But privacy advocates still don't believe the database is needed.

Professor Katina Michael from the Australian Privacy Foundation says, if it must go ahead, then its use should be overseen by a specific commissioner.

Duration: 2min 43sec
Broadcast: Fri 6 Oct 2017, 6:05am
Original source here: http://www.abc.net.au/radio/programs/am/facial-recognition-to-be-limited-to-serious-offences-keenan/9021468

Featured:
Michael Keenan, Justice Minister
Professor Katina Michael, School of Computing and Information Technology, University of Wollongong

Credits: Author- Naomi Woodley

Citation: Michael Keenan and Katina Michael with Naomi Woodley, "Facial recognition to be limited to serious offences: Keenan", ABC AM, Available at: http://www.abc.net.au/radio/programs/am/facial-recognition-to-be-limited-to-serious-offences-keenan/9021468.

 

APF Joint Press Release

Comprehensive national face database incompatible with a free society

Australia’s leading privacy and civil liberties organisations condemn the decision by the Council of Australian Governments (COAG) to provide all images from state and territory driver’s licence databases to the federal National Facial Biometric Matching Capability.

These organisations are the Australian Privacy Foundation, Digital Rights Watch, Queensland Council for Civil Liberties, NSW Council for Civil Liberties, Liberty Victoria, South Australian Council for Civil Liberties and Electronic Frontiers Australia.

The creation of such a comprehensive national facial database is an unnecessary and disproportionate invasion of the privacy rights of all Australians, is the foundation for suspicionless, warrantless mass surveillance and is fundamentally incompatible with a free and open society.

David Vaile, Chair of the Australian Privacy Foundation said, “This government has proven it is blind and deaf to privacy and personal information security threats. Make no mistake – this database will affect all Australians, even the most conscientious and law-abiding. It will likely generate massive ‘false positive’ lists that will flood our very effective police and security services with useless distractions. We’ve already seen calls for ‘scope creep’ to cover welfare enforcement, and there’s every reason to expect this capability will come to be used to identify people with unpaid fines and other minor issues that have nothing whatsoever to do with terrorism.”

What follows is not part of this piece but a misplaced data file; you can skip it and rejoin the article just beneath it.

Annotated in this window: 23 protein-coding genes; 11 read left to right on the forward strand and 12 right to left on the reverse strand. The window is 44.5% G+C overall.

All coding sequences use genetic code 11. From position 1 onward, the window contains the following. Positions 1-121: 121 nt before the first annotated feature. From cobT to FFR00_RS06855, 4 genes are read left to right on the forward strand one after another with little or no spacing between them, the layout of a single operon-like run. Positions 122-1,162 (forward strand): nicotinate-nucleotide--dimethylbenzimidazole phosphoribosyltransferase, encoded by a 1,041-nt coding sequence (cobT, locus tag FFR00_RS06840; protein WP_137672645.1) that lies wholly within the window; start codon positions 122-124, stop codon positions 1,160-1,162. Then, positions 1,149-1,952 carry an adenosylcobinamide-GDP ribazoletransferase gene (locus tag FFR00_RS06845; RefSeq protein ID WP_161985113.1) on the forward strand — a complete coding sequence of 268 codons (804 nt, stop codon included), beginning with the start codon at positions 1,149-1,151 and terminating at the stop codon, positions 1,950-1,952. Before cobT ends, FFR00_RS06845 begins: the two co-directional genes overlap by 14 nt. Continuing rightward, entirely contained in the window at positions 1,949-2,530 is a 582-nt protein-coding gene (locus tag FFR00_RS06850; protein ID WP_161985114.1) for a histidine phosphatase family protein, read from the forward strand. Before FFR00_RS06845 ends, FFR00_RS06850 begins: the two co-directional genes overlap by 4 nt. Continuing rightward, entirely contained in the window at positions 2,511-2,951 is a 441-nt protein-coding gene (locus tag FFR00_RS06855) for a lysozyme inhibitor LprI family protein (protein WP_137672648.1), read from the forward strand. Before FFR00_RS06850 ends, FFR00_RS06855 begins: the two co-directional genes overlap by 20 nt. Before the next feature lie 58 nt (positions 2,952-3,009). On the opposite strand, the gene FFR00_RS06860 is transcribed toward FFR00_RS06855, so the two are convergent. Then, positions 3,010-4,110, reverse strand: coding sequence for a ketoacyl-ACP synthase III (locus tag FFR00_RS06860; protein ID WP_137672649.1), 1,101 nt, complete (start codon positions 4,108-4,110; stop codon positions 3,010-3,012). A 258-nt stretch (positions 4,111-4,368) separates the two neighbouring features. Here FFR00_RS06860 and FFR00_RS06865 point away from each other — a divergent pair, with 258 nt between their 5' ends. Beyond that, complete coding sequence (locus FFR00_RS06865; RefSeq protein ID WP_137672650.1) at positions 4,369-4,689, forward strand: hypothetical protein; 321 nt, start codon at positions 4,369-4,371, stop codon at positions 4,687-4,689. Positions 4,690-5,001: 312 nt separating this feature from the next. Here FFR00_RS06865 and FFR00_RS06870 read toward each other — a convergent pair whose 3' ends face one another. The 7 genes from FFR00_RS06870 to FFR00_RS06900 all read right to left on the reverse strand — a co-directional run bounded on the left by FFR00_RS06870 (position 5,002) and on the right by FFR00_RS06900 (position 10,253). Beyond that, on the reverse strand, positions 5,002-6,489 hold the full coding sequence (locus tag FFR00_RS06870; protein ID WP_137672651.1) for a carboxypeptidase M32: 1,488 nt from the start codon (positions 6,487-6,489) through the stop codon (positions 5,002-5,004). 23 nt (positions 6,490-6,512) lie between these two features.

Tim Singleton Norton, Chair of Digital Rights Watch said, “This is a gross overreach into the privacy of everyday Australian citizens, and will have huge impacts on the trust in government to manage this database.  What is urgently needed is proper consultation, evidence and debate - in parliament, with civil society and the public themselves. Whilst we of course must ensure that our law enforcement agencies have the tools necessary to undertake their important work, this should not come at the expense of citizen’s rights to privacy.”

Angus Murray, Vice-President of the Queensland Council for Civil Liberties said, “The protection of the Australian community is fundamentally important – however, this also includes the protection of Australians’ civil liberties and privacy. Today’s agreement, and this continued scope creep, clearly highlights the need for the introduction of a tort of serious invasions of privacy and enforceable Human Rights legislation. It is incumbent on the Parliament to ensure that today’s COAG agreement on the National Facial Biometric Matching Capability is demonstrably necessary, adequate and proportionate, and subject to proper public scrutiny.”

Stephen Blanks, President of the NSW Council for Civil Liberties said, "The community does not yet understand the real implications of facial recognition technology and how fundamentally the way people can access public spaces like airports, sporting facilities and shopping centres will change. When they understand the realities of this technology, people will be very concerned."

Jon Lawrence, Executive Officer of Electronic Frontiers Australia said, “This decision is nothing less than a complete betrayal of a fundamental civil liberty of all Australians.  If implemented, it will ensure that the presumption of innocence no longer has any effective meaning in this country. Such an untargeted, mass surveillance database is just the latest attempt by governments to categorise everyone as potential suspects, not citizens.”

These organisations therefore call on all Australians concerned about this initiative to contact both their state/territory and federal parliamentarians to help them understand that this initiative is an example of government overreach that is simply unacceptable.